18 Types of Possums (With Pictures)

Possums are small marsupials, most often known for playing dead when distressed. However, there’s so much more about this family of mammals.

In this article, we’ll be learning about the 18 types of possum species spread around the world.

  • Woolly Possums
  • Black-shouldered Possums
  • Chacoan Pygmy Possums
  • Water Possums
  • Savanna Gracile Possums
  • Large American Possums
  • Gracile Possums
  • Patagonian Possums
  • Lutrine Possums
  • Mouse Possums
  • Brown Four-eyed Possums
  • Short-tailed Possums
  • Gray and Black Four-eyed Possums
  • Fat-tailed Mouse Possums
  • Gray Mouse Possums
  • Bushy-tailed Possums
  • Kalinowski’s Mouse Possums

Note: Possums are ranked in no particular order.

Table of Contents

1. Woolly Possums

Scientific name (genus): Caluromys

There are three species of woolly possums: the bare-tailed woolly possum, the brown-eared woolly possum, and Derby’s woolly possum.

Derby’s woolly possum is the largest of the woolly possum, and it is only found in the forests of Central America.

The other two species of woolly possums are found in South America, where they primarily inhabit forests, where they live a secretive, nocturnal, and arboreal life. Because of this, they’re difficult to study.

All species feed mostly on fruits and vegetables, but also small birds and reptiles, providing the opportunity.

2. Black-shouldered Possums

Scientific name: Caluromysiops irrupta

The only member of its genus, Caluromysiops, the black-shouldered possum is only found in forest pockets in western Brazil, Colombia, and southeastern Peru.

There, they spend the majority of their life high up in the trees, and they hide throughout the day.

They mostly feed on fruits and small rodents. They can be recognized by a gray coat and a bushy tail.

These types of possums in Brazil usually don’t grow longer than 13 inches, while the tail is often longer than that.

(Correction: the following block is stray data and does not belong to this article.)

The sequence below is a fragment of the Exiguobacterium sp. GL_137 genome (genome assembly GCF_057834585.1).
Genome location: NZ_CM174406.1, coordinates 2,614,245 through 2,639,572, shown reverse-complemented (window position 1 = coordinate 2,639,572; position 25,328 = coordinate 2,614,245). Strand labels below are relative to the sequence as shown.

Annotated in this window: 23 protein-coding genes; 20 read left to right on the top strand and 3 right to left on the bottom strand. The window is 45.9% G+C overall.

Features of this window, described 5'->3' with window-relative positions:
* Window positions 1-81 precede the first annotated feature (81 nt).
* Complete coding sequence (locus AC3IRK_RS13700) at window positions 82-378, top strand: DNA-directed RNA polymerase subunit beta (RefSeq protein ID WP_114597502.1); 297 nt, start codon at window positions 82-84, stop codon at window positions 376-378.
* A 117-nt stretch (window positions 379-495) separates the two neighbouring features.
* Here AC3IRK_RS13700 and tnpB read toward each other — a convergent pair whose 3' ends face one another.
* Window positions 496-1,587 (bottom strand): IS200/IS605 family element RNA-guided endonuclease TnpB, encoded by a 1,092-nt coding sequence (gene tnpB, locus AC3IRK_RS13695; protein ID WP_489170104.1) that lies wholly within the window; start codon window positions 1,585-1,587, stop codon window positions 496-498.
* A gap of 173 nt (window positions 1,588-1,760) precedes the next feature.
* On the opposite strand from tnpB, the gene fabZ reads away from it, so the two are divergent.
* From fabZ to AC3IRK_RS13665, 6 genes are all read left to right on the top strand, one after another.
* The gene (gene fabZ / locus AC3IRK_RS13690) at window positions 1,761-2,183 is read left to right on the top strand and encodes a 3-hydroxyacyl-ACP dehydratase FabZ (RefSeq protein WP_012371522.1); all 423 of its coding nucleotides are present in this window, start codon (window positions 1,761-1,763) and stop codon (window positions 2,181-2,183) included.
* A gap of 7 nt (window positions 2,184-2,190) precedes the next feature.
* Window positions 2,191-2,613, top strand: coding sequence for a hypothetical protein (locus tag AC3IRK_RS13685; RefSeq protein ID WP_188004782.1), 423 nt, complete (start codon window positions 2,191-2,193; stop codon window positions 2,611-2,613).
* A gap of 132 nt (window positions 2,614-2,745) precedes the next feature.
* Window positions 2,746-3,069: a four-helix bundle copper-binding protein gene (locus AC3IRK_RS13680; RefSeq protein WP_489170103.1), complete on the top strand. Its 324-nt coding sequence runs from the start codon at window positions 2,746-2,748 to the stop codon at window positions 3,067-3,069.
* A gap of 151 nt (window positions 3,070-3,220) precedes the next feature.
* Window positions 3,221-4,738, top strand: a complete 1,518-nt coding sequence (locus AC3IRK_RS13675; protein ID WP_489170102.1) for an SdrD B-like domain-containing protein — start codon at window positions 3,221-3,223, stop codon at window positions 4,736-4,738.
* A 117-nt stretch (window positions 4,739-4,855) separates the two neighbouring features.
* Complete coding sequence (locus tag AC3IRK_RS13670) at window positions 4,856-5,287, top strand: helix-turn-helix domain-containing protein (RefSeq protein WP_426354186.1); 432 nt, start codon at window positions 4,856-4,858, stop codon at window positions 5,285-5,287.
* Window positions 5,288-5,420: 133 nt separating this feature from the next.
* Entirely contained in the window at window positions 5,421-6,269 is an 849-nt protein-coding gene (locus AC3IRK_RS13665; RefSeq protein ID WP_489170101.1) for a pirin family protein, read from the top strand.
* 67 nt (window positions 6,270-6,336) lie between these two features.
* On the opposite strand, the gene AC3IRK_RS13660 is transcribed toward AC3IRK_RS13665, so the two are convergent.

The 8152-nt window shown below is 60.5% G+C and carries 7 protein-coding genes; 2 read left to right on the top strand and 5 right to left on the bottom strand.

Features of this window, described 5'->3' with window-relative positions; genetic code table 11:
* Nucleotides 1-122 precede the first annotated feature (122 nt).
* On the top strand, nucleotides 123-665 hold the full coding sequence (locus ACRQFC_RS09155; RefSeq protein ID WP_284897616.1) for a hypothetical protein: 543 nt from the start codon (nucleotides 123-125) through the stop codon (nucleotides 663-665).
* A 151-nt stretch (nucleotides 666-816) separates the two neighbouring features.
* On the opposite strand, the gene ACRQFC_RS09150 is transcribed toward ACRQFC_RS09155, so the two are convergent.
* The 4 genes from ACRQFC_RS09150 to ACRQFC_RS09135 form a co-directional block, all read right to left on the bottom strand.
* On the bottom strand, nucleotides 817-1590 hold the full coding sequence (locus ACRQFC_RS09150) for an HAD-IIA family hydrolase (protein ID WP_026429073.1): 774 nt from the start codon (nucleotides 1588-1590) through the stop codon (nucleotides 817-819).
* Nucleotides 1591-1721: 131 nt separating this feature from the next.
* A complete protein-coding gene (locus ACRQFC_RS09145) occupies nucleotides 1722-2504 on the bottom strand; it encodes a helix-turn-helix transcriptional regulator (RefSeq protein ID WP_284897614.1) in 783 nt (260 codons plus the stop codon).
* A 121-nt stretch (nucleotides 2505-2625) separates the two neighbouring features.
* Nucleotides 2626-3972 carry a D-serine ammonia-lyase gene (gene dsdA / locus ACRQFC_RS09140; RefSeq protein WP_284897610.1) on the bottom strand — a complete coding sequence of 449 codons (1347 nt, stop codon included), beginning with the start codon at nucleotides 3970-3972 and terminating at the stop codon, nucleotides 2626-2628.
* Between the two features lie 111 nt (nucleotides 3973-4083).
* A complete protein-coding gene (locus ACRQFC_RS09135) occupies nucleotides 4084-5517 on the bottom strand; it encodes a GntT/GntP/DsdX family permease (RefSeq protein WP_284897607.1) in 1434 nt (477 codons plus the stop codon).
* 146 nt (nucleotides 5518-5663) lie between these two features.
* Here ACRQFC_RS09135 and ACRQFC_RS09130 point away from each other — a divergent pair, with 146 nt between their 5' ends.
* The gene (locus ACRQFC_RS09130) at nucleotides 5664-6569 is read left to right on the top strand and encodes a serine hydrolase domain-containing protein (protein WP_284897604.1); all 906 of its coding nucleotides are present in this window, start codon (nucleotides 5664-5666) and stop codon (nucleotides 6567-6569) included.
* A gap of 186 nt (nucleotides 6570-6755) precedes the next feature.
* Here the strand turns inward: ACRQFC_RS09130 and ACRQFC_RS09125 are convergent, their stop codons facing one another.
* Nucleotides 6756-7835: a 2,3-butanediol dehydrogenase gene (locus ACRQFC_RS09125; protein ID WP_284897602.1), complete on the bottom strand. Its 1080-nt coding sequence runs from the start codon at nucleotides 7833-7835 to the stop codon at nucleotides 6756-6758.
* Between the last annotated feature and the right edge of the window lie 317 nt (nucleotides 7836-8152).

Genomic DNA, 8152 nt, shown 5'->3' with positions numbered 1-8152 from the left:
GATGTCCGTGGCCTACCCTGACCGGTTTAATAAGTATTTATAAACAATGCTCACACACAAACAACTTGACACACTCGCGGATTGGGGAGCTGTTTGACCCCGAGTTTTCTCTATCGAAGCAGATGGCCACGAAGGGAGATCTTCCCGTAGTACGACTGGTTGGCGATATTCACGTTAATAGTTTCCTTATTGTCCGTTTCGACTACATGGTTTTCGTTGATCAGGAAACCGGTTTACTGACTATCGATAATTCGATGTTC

3. Chacoan Pygmy Possums

Scientific name: Chacodelphys formosa

This species was only recently discovered, so very little is known about. Until the beginning of this millennia, the only specimen ever collected was caught in 1920. Since 2004, however, it was collected and described in greater numbers.

The Chacoan pygmy possum is the smallest possum in the world, with a head-to-tail length of less than 3 inches, and a tail that’s barely 2 inches long.

Unlike most other possums, its tail is shorter than its body and it is only found in a very small area in Argentina, where it is now considered near-threatened.

4. Water Possums

Scientific name: Chironectes minimus

Although possums know how to swim, most of them avoid water (unless food or survival is in question). This species, however, is semiaquatic and its life revolves around water.

They usually hunt for fish, crabs, and other prey found in bodies of water.

They can grow up to 13 inches, while the tail can grow to 16 inches in length, and their coat is usually a combination of grey and black.

To become aquatic, these possums have developed waterproof fur, webbed feet, and a watertight pouch to keep their young dry when swimming (males also have a pouch).

Water possums are found in Mexico and parts of Central America, northwest and northeast South America, as well as parts of Argentina and Brazil.

5. Savanna Gracile Possums

Scientific name (genus): Cryptonanus

This genus of possums contains four living species, all found in parts of Brazil, Uruguay, and Argentina. They’re some of the smallest (although not the smallest) possums in the world, usually weighing barely more than an ounce.

Since they’re so small, arboreal, and nocturnal – it’s very difficult to spot them in the wild. Their fur is usually red or grey and it’s almost impossible to tell one species from another based on physical characteristics.

6. Large American Possums

Scientific name (genus): Didelphis